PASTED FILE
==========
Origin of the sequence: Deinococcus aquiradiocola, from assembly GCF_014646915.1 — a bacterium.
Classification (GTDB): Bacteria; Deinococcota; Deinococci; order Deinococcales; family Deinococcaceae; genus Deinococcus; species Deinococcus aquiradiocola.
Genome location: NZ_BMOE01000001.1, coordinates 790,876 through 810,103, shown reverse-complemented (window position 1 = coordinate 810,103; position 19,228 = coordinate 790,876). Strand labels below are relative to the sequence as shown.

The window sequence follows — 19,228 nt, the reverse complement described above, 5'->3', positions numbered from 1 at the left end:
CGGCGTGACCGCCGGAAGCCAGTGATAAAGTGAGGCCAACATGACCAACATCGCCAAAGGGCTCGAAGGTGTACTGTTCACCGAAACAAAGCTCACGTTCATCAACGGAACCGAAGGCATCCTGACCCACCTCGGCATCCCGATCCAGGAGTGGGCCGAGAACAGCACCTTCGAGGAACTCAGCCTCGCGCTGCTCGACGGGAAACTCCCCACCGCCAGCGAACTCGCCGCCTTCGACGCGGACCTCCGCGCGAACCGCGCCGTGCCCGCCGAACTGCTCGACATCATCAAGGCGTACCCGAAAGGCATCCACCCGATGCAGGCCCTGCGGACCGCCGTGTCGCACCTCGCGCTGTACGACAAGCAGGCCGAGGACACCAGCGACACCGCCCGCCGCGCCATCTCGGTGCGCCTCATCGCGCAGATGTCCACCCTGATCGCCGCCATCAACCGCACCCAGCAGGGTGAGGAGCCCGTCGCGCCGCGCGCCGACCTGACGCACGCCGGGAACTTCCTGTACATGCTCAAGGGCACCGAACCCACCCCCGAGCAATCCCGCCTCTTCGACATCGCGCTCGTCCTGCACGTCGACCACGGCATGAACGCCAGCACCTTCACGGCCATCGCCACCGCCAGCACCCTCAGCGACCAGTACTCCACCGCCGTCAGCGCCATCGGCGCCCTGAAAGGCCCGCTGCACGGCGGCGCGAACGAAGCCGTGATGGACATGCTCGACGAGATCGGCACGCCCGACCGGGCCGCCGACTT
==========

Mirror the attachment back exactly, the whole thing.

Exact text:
Origin of the sequence: Deinococcus aquiradiocola, from assembly GCF_014646915.1 — a bacterium.
Classification (GTDB): Bacteria; Deinococcota; Deinococci; order Deinococcales; family Deinococcaceae; genus Deinococcus; species Deinococcus aquiradiocola.
Genome location: NZ_BMOE01000001.1, coordinates 790,876 through 810,103, shown reverse-complemented (window position 1 = coordinate 810,103; position 19,228 = coordinate 790,876). Strand labels below are relative to the sequence as shown.

The window sequence follows — 19,228 nt, the reverse complement described above, 5'->3', positions numbered from 1 at the left end:
CGGCGTGACCGCCGGAAGCCAGTGATAAAGTGAGGCCAACATGACCAACATCGCCAAAGGGCTCGAAGGTGTACTGTTCACCGAAACAAAGCTCACGTTCATCAACGGAACCGAAGGCATCCTGACCCACCTCGGCATCCCGATCCAGGAGTGGGCCGAGAACAGCACCTTCGAGGAACTCAGCCTCGCGCTGCTCGACGGGAAACTCCCCACCGCCAGCGAACTCGCCGCCTTCGACGCGGACCTCCGCGCGAACCGCGCCGTGCCCGCCGAACTGCTCGACATCATCAAGGCGTACCCGAAAGGCATCCACCCGATGCAGGCCCTGCGGACCGCCGTGTCGCACCTCGCGCTGTACGACAAGCAGGCCGAGGACACCAGCGACACCGCCCGCCGCGCCATCTCGGTGCGCCTCATCGCGCAGATGTCCACCCTGATCGCCGCCATCAACCGCACCCAGCAGGGTGAGGAGCCCGTCGCGCCGCGCGCCGACCTGACGCACGCCGGGAACTTCCTGTACATGCTCAAGGGCACCGAACCCACCCCCGAGCAATCCCGCCTCTTCGACATCGCGCTCGTCCTGCACGTCGACCACGGCATGAACGCCAGCACCTTCACGGCCATCGCCACCGCCAGCACCCTCAGCGACCAGTACTCCACCGCCGTCAGCGCCATCGGCGCCCTGAAAGGCCCGCTGCACGGCGGCGCGAACGAAGCCGTGATGGACATGCTCGACGAGATCGGCACGCCCGACCGGGCCGCCGACTT